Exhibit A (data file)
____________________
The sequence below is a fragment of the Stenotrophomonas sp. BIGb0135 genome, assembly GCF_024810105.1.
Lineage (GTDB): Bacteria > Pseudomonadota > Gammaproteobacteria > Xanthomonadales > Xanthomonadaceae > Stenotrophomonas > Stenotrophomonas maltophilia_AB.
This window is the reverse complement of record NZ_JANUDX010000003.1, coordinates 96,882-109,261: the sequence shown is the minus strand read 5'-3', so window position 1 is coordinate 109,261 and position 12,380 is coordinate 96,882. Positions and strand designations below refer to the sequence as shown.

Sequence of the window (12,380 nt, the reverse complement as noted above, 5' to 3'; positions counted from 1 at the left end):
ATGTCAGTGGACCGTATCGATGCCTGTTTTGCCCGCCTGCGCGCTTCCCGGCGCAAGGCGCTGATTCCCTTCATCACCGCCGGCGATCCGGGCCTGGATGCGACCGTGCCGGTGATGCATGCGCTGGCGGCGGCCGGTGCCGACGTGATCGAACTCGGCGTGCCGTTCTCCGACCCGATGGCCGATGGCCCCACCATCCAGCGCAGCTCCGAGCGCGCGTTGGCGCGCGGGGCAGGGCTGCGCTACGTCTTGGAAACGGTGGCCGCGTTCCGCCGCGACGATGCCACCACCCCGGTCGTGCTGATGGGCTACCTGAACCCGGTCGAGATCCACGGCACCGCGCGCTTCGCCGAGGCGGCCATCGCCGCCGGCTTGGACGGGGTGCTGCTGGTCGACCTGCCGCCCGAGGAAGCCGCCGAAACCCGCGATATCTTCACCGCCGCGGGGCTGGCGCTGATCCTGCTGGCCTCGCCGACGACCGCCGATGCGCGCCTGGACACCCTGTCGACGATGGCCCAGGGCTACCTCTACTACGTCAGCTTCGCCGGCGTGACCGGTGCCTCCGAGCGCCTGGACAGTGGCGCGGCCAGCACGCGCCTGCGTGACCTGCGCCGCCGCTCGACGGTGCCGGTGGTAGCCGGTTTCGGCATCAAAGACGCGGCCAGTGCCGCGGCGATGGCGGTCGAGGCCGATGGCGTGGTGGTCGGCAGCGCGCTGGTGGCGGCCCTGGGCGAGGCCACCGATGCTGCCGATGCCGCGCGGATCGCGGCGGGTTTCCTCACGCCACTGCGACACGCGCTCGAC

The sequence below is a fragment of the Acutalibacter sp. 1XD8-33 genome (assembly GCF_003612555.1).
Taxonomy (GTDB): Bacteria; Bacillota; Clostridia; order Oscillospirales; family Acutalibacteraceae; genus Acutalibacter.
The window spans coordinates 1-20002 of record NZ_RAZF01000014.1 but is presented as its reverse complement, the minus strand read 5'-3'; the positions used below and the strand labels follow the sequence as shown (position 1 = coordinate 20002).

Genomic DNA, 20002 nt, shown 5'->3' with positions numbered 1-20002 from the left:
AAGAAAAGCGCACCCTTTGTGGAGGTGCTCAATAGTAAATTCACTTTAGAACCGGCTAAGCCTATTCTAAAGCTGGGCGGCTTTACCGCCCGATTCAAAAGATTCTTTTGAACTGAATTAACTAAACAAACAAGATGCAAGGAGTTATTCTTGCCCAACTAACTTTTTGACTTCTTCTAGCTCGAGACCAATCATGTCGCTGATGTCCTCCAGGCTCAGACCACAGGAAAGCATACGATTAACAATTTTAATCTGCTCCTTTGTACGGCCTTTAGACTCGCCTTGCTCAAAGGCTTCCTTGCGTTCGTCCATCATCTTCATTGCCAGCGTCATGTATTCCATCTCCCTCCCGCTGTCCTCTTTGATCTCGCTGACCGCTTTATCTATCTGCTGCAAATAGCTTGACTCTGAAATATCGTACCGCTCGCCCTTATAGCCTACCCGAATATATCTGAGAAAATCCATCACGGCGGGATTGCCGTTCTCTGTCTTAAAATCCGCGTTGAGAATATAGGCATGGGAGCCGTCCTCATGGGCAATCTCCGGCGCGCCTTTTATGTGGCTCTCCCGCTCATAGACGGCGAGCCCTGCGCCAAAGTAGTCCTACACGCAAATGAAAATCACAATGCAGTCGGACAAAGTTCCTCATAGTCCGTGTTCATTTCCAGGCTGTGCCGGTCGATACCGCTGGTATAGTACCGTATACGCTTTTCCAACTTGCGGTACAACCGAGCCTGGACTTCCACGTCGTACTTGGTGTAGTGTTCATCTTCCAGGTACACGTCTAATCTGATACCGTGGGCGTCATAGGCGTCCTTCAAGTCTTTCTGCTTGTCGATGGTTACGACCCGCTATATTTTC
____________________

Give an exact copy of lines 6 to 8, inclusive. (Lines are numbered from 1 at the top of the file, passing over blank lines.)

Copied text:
The sequence below is a fragment of the Acutalibacter sp. 1XD8-33 genome (assembly GCF_003612555.1).
Taxonomy (GTDB): Bacteria; Bacillota; Clostridia; order Oscillospirales; family Acutalibacteraceae; genus Acutalibacter.
The window spans coordinates 1-20002 of record NZ_RAZF01000014.1 but is presented as its reverse complement, the minus strand read 5'-3'; the positions used below and the strand labels follow the sequence as shown (position 1 = coordinate 20002).